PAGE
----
Annie's Book Stop of Worcester

The little bookstore that's bigger on the inside


Annie’s Book Stop of Worcester is happy to shine our Friday spotlight on urban fantasy author David R. Slayton. When asked to tell us briefly a little about himself and his writing, this was his response:


I’m David R. Slayton. Like my main character, Adam, I grew up in a trailer in the woods outside of Guthrie, Oklahoma where and when it was very hard to find fantasy novels and finding books with diverse characters was downright impossible. I always wanted to read books about characters like me, with my background, so now I live in Denver, Colorado and write the books I always wanted to read.



Where can people find your work? (Besides Annie’s Book Stop of Worcester–though they should totally check here first!)


I love indie bookstores and libraries! If they don’t have it on the shelf, you can always order them. That said, my stuff is available online everywhere from to all the ebook and audiobook places.



How can we follow your work and share your awesomeness?


You’ll most easily find me at Just don’t forget the r. You can sign up for my newsletter there and I’m also all over social media. The best place to find me for that is twitter, but I’m active on Instagram and Facebook too. My site has links to all my handles.



For readers unfamiliar with your work, how would you describe what you write?  What can readers expect from Trailer Park Trickster?


I write urban or rural fantasy and try for a deeper edge. I try to draw a lot on my background, though I don’t have any magic.


Adam Binder is a broke gay, witch from Guthrie, Oklahoma who’s estranged from most of his family. In White Trash Warlock he travels to Denver to help them out when his sister-in-law is possessed by an ancient, malevolent spirit. Things in Denver are much worse than Adam realizes and he’s forced to bargain with powers he’d rather not, including his first love, the elf who broke his heart.


Book Two, Trailer Park Trickster, takes Adam back to Guthrie to solve the biggest mystery left over from book one: who is the dark druid who is killing off Adam’s extended family and is he Adam’s missing father? Trickster is a bit of a different book but it includes one of my favorite things, a road trip through the spirit realm for two of the fan favorite characters from book one. All the secrets come to light, including quite a few Adam didn’t know people were keeping.






What kind of research went into writing this book?  What is your favorite research story? What cool facts and findings didn’t make it into the book, but you loved discovering?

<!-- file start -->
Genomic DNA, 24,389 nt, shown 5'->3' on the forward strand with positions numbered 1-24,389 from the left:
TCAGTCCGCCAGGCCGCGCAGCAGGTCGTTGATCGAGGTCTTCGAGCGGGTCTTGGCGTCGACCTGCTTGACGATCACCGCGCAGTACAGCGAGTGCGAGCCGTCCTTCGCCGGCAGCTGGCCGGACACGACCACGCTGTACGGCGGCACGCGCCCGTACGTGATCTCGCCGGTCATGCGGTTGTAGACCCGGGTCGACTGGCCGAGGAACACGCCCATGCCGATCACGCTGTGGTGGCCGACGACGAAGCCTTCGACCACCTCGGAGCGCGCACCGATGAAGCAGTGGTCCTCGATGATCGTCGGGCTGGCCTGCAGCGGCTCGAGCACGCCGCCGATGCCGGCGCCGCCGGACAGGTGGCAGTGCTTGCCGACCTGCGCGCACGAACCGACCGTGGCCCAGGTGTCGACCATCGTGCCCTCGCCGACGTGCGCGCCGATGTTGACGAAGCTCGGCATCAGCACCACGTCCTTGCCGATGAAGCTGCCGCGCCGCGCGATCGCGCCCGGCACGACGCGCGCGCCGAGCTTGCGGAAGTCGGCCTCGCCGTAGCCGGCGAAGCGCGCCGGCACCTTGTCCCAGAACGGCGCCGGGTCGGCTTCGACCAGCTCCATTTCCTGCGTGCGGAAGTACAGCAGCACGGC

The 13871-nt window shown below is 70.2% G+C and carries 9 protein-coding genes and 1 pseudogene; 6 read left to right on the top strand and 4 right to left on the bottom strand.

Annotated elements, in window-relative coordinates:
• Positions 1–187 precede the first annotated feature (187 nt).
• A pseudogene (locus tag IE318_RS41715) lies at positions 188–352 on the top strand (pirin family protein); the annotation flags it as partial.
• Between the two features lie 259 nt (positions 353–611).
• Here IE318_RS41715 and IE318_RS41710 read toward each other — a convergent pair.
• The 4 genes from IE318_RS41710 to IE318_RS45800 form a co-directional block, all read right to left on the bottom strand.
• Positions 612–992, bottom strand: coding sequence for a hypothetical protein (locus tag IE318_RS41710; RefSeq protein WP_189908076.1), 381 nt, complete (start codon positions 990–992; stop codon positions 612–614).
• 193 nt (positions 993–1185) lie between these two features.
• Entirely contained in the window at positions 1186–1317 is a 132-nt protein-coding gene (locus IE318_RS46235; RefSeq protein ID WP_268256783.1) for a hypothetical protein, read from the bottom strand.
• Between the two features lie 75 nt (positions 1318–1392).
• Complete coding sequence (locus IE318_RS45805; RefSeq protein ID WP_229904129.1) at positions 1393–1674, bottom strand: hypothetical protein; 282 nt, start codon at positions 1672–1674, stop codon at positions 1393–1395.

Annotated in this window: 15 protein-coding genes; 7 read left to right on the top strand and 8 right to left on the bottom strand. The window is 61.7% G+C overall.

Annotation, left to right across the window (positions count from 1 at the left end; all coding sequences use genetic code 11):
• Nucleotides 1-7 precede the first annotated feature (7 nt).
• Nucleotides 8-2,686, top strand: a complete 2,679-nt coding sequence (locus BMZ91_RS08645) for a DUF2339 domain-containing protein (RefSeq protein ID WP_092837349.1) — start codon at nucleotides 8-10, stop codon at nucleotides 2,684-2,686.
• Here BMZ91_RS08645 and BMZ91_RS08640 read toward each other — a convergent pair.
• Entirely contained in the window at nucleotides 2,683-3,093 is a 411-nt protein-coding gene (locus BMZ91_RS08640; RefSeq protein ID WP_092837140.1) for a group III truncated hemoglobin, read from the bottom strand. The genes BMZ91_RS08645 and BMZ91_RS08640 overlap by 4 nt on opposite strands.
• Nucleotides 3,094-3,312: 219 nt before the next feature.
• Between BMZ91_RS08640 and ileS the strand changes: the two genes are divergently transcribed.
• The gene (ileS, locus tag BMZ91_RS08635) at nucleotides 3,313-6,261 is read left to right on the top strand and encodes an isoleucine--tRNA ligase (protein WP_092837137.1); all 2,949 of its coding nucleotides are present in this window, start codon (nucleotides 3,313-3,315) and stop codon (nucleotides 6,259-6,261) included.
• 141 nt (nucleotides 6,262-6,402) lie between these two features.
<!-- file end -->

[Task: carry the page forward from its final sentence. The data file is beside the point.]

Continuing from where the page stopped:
I use a lot of my family history but also hidden history or things people might have forgotten. In White Trash Warlock I hinted at or used a lot of Denver’s more interesting history, like the two jarred heads of outlaws that went missing from our state capitol. Returning to Guthrie for Trailer Park Trickster, I wove in more of my family history, including a cold case from 1974 – my cousin’s murder. One thing I’d love to work into a book is the history of Denver’s Chinatown, which was destroyed in a race massacre in 1880. It’s an important thing few people know about.



What was the inspiration for Trailer Park Trickster? What were the steps you took to bring it from initial inspiration to the finished book?


Trailer Park Trickster is Adam’s journey home and his journey to finally bring all his family secrets to light. I started with my own family, the murder I mentioned above, and looking at how the sins or secrets of one generation can affect the next. From there I built the mystery and the plot while telling a more fantastic tale in the second plot with Vic and Argent’s trip through the spirit realm.



What has been your favorite adventure during your writing career?


The people I’ve met. It’s been incredible to meet authors I’ve admired so much, like K.D. Edwards (author of the fantastic Tarot Sequence) and find out they’re such great people. I’m still pretty starstruck when I’m on a conference panel with people like him. I’ve also been so lucky to find out that I’d missed connections with authors. For example, I met my friends Barbara Ann Wright and Helen Corcoran (both terrific authors) and after we got to know each other we realized that we should have met somewhere in our personal lives decades before. There’s something magical about it.



What is the greatest lesson you’ve learned, thus far, in your writing career?


Persistence. It’s so crucial to always keep writing, trying new things, and most importantly, never giving up. It’s so much more important than natural talent or really, anything else. Keep going, never give up, and especially never let anyone take your writing from you through rejection or discouragement.



Thanks so much for taking the time to answer our questions, David!



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